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"period between ancient and modern times" (formerly roughly 500-1500 C.E., now more usually 1000-1500), attested from 1610s, translating Latin medium aevum (cf. German mittelalter, French moyen âge).
"period between youth and old age," late 14c.; middle-aged (adj.) first recorded c.1600.
middle age mid·dle age (mĭd'l)
The time of human life between youth and old age, usually reckoned as the years between 40 and 60. Also called midlife.
The period of European history between ancient and modern times. The Middle Ages began with the Fall of Rome in the fifth century and ended with the Renaissance. The Middle Ages are associated with many beliefs and practices that now seem out of date, such as chivalry, feudalism, the Inquisition, the belief that the sun revolves around the Earth, and a host of popular superstitions. The early Middle Ages are even sometimes called the Dark Ages. The Middle Ages, however, especially in later years, also saw many notable human achievements. Among these were the building of modern nations, such as England and France; increasingly sophisticated and expanded trade; a great advancement of technique in philosophy and theology; some remarkable works of literature (see The Canterbury Tales, The Divine Comedy); and the building of magnificent churches (see Chartres and Notre Dame de Paris).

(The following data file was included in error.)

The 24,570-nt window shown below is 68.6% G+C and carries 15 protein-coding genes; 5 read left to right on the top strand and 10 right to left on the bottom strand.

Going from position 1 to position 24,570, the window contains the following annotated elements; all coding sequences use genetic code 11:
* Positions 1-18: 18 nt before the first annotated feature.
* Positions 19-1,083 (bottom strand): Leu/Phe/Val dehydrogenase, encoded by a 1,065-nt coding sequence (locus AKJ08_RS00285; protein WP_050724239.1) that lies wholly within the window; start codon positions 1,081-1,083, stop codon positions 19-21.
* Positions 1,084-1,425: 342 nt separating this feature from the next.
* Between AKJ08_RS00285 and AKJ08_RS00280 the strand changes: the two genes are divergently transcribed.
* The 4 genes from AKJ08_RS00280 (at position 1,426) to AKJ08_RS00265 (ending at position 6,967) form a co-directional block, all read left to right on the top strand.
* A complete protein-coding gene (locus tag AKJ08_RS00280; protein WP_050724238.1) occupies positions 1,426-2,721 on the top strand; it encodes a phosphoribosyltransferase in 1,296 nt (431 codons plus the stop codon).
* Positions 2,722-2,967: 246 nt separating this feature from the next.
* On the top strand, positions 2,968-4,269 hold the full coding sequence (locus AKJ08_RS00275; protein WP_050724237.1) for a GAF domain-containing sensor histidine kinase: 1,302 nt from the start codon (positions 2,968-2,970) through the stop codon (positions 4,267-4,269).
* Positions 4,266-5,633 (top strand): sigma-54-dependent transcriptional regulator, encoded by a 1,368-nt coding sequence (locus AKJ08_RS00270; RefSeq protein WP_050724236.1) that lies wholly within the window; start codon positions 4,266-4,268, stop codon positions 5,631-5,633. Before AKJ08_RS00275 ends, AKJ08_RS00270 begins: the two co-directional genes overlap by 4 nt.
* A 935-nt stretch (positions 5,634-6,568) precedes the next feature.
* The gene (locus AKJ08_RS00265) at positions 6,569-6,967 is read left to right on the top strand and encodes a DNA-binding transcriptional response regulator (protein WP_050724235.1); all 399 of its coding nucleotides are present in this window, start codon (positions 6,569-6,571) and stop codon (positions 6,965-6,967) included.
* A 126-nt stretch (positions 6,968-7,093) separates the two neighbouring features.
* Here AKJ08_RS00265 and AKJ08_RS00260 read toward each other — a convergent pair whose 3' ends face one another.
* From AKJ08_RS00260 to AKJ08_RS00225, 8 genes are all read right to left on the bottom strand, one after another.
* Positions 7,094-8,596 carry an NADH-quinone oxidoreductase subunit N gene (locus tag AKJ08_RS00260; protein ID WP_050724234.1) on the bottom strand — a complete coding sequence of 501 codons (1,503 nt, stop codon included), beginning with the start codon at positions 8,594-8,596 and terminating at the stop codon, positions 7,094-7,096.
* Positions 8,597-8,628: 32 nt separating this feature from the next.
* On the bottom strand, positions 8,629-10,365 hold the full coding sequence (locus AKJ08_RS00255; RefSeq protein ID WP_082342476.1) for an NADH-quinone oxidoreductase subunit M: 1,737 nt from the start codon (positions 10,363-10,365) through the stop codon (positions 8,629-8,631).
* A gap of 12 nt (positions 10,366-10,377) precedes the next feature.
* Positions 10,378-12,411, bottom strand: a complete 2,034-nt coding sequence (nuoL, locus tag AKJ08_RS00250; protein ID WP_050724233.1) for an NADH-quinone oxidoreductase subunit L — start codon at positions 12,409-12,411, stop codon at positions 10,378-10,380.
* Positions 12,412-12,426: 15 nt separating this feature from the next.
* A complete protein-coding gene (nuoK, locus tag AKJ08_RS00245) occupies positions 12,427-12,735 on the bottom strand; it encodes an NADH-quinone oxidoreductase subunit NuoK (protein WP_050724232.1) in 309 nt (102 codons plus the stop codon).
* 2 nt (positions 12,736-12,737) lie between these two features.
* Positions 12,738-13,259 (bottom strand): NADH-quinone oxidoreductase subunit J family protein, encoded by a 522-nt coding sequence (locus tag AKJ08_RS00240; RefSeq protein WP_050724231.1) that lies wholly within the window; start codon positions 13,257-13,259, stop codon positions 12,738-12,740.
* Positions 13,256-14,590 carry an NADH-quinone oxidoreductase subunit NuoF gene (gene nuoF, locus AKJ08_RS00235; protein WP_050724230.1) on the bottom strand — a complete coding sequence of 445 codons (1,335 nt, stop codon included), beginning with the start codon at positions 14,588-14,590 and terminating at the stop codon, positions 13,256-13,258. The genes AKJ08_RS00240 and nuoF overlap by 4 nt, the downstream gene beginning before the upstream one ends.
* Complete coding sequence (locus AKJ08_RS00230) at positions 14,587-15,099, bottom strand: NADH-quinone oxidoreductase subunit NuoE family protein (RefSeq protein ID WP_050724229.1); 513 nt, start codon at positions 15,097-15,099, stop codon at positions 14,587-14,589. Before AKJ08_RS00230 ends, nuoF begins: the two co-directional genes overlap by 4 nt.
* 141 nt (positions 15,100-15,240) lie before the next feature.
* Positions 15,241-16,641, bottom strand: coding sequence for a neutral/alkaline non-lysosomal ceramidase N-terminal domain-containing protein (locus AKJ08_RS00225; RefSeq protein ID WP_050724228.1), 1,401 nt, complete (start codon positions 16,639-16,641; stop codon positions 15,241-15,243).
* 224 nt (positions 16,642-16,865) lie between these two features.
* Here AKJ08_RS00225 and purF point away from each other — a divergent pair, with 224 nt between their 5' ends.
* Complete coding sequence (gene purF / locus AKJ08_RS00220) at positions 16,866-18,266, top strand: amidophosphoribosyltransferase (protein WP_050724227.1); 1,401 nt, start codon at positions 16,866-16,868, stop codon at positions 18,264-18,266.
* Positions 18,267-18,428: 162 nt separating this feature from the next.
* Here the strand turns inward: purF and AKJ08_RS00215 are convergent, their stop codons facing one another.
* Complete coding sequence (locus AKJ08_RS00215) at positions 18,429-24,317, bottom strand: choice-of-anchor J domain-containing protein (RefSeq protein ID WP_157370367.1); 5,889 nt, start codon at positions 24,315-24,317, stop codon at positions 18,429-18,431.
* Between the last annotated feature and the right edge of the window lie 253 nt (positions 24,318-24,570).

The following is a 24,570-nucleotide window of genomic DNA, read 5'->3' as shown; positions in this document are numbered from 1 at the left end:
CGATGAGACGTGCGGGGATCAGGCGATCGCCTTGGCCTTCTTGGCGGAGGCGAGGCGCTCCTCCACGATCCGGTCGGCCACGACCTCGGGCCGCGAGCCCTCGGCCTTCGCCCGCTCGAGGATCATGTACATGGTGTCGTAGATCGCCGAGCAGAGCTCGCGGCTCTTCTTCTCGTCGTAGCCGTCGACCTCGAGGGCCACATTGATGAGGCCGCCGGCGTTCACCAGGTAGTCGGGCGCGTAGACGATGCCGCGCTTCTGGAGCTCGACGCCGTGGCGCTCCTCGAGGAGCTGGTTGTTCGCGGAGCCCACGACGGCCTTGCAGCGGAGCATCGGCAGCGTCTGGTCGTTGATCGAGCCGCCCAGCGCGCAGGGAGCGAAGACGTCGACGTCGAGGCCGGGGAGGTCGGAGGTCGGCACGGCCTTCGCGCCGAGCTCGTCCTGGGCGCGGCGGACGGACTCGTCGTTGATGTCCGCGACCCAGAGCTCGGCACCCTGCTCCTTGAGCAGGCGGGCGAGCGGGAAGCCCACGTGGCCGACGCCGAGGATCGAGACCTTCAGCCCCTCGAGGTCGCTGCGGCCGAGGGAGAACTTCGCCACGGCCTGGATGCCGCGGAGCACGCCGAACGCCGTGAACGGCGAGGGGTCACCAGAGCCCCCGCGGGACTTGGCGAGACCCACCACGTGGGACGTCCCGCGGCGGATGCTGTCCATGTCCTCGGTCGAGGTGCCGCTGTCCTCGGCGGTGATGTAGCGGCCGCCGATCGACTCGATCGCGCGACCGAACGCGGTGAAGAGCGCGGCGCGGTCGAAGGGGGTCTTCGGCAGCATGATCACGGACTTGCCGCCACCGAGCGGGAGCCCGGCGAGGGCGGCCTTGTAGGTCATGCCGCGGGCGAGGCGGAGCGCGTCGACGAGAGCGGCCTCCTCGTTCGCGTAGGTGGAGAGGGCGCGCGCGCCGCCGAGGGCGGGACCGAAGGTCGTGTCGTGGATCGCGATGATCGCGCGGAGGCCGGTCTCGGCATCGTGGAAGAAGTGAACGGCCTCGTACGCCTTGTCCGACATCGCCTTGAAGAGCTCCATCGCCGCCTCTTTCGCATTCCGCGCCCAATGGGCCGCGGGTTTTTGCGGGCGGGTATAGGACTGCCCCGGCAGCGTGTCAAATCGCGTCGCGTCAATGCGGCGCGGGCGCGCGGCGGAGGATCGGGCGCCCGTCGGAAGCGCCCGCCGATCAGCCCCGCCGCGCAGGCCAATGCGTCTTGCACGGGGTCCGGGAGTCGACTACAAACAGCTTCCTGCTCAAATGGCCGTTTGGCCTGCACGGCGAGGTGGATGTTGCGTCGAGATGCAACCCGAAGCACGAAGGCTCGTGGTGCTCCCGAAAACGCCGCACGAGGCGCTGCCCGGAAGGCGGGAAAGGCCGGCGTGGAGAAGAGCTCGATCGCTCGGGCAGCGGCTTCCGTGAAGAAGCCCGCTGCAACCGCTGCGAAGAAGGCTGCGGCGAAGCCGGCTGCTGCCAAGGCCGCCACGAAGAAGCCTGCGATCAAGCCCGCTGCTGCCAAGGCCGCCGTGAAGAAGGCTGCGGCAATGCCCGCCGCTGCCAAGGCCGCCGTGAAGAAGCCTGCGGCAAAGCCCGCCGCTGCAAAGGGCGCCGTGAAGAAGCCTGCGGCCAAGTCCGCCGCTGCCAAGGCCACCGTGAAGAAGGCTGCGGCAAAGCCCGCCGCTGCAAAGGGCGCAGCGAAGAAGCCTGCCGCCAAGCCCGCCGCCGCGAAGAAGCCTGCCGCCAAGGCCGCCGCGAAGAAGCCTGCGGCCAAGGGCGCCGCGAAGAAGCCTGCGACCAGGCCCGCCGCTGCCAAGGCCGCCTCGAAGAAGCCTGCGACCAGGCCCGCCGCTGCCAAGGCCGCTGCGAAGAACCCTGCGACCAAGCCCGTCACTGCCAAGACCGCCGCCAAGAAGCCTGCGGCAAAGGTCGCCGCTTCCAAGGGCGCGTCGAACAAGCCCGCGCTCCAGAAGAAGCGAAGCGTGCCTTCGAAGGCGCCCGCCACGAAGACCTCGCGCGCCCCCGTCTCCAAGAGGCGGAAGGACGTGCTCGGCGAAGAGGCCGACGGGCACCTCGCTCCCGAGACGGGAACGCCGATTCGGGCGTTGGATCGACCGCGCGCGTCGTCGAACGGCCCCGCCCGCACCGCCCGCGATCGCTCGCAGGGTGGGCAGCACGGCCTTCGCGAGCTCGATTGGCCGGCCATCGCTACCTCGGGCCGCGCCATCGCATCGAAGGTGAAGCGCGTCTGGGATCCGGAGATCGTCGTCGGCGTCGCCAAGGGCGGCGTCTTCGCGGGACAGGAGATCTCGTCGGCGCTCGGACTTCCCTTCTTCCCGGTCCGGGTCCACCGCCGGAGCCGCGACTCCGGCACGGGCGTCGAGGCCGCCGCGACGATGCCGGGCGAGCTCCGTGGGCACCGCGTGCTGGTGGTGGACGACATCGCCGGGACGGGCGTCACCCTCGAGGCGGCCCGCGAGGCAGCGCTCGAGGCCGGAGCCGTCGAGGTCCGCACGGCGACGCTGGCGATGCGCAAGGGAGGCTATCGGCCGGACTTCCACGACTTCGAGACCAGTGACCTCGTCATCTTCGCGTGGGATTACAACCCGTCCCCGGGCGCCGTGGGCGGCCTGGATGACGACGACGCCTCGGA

period of human adulthood that immediately precedes the onset of old age. Though the age period that defines middle age is somewhat arbitrary, differing greatly from person to person, it is generally defined as being between the ages of 40 and 60. The physiological and psychological changes experienced by a middle-aged person centre on the gradual decline of physical abilities and the awareness of mortality. In middle age, the relative potencies of past, present, and future are altered as the individual increasingly directs effort to the process of reminiscence and recollection of the past, rather than anticipation of the future. If approached constructively, middle age can prepare an individual for a satisfying and productive old age. See also psychological development.